Check out all the on-demand sessions from the Intelligent Security Summit here.
Classical machine learning (ML) algorithms have proven to be powerful tools for a wide range of tasks, including image and speech recognition, natural language processing (NLP) and predictive modeling. However, classical algorithms are limited by the constraints of classical computing and can struggle to process large and complex datasets or to achieve high levels of accuracy and precision.
Enter quantum machine learning (QML).
QML combines the power of quantum computing with the predictive capabilities of ML to overcome the limitations of classical algorithms and offer improvements in performance. In their paper “On the role of entanglement in quantum-computational speed-up,” Richard Jozsa and Neil Linden, of the University of Bristol in the UK, write that “QML algorithms hold the promise of providing exponential speed-ups over their classical counterparts for certain tasks, such as data classification, feature selection and cluster analysis. In particular, the use of quantum algorithms for supervised and unsupervised learning has the potential to revolutionize machine learning and artificial intelligence.”
Zohra Ladha, senior director, data science and AI at Tredence, says QML differs from traditional machine learning in several key ways:
Intelligent Security Summit On-Demand
Learn the critical role of AI & ML in cybersecurity and industry specific case studies. Watch on-demand sessions today.
- Quantum parallelism: Quantum algorithms can take advantage of the unique property of quantum systems known as quantum parallelism, which allows them to perform multiple calculations simultaneously. When processing large quantities of data, such as images or speech, this can significantly reduce the time needed to solve a problem.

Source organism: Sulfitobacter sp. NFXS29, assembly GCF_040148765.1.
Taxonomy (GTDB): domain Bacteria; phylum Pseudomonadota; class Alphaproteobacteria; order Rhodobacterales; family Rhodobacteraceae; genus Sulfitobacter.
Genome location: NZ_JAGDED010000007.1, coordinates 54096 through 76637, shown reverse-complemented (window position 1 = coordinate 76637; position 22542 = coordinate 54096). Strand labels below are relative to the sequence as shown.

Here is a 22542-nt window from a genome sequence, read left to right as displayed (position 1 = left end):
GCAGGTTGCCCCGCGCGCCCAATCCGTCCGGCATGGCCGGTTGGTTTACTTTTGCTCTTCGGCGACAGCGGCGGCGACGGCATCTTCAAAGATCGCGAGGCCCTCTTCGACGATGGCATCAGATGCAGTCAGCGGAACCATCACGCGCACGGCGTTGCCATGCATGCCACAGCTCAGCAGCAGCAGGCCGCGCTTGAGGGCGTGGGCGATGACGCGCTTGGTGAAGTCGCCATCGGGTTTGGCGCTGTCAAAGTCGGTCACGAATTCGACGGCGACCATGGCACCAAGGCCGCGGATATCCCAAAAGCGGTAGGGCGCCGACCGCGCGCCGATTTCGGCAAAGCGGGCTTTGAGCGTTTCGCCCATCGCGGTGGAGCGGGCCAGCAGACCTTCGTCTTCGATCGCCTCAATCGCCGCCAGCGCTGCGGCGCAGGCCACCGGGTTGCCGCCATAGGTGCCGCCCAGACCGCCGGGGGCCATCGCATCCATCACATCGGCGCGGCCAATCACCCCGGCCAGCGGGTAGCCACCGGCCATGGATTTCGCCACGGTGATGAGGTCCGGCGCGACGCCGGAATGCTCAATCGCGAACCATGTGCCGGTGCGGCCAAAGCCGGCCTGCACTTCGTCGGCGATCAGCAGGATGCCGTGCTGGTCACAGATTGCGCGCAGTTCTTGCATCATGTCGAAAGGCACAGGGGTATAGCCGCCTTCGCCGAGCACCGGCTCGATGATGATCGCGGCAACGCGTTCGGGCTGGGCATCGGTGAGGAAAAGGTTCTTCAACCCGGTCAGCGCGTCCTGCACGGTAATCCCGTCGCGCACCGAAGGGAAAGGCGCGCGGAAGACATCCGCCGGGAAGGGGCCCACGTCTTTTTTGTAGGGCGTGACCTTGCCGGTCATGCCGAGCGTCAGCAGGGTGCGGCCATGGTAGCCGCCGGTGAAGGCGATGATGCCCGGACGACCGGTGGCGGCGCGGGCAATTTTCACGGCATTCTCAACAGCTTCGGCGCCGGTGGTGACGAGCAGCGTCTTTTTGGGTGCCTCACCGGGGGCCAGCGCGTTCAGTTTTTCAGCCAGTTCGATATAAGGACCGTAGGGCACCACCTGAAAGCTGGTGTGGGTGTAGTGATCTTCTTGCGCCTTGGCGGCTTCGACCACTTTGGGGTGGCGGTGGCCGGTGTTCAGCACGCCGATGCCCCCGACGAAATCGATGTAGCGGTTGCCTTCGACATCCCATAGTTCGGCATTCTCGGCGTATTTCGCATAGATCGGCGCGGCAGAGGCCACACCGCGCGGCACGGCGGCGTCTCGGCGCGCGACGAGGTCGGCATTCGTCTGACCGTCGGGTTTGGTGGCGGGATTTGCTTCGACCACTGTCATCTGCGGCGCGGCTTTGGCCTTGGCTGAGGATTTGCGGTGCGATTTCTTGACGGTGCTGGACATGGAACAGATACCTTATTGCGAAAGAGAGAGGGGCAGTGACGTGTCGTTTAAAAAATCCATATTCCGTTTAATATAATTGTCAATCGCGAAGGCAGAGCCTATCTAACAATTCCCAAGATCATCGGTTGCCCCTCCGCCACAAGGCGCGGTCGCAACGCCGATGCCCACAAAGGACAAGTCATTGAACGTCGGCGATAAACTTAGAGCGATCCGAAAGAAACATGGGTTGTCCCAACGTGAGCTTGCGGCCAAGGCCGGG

- Quantum superposition: Quantum superposition allows a quantum algorithm to represent multiple states simultaneously. This can enable it to explore possible solutions to a problem, leading to more accurate and efficient solutions.
- Quantum entanglement: Quantum algorithms can also use the property of quantum entanglement, which allows quantum systems to be correlated in ways that classical physics cannot explain. This can enable quantum algorithms to perform certain tasks more efficiently than classical algorithms.
Traditional machine learning algorithms, which rely on classical computing techniques and lack these quantum capabilities, may be slower or less accurate in certain cases.
Research on quantum machine learning began in the 1980s. In the late 1990s and early 2000s researchers developed quantum neural networks to demonstrate the potential of quantum systems for machine learning that can be trained to recognize patterns in data. These networks have since been applied to a wide range of real-world problems.
A decade later, researchers developed quantum algorithms and software tools for machine learning tasks. These included quantum versions of popular machine learning algorithms such as support vector machines, decision trees and neural networks.
The development of quantum computers has also been a key factor in the growth of QML. In the 2010s and 2020s, several companies and research groups developed quantum computers that could perform machine learning tasks. These included both gate-based quantum computers and quantum annealers. By the 2020s, QML began to be widely adopted in applications including pattern recognition, natural language processing and optimization.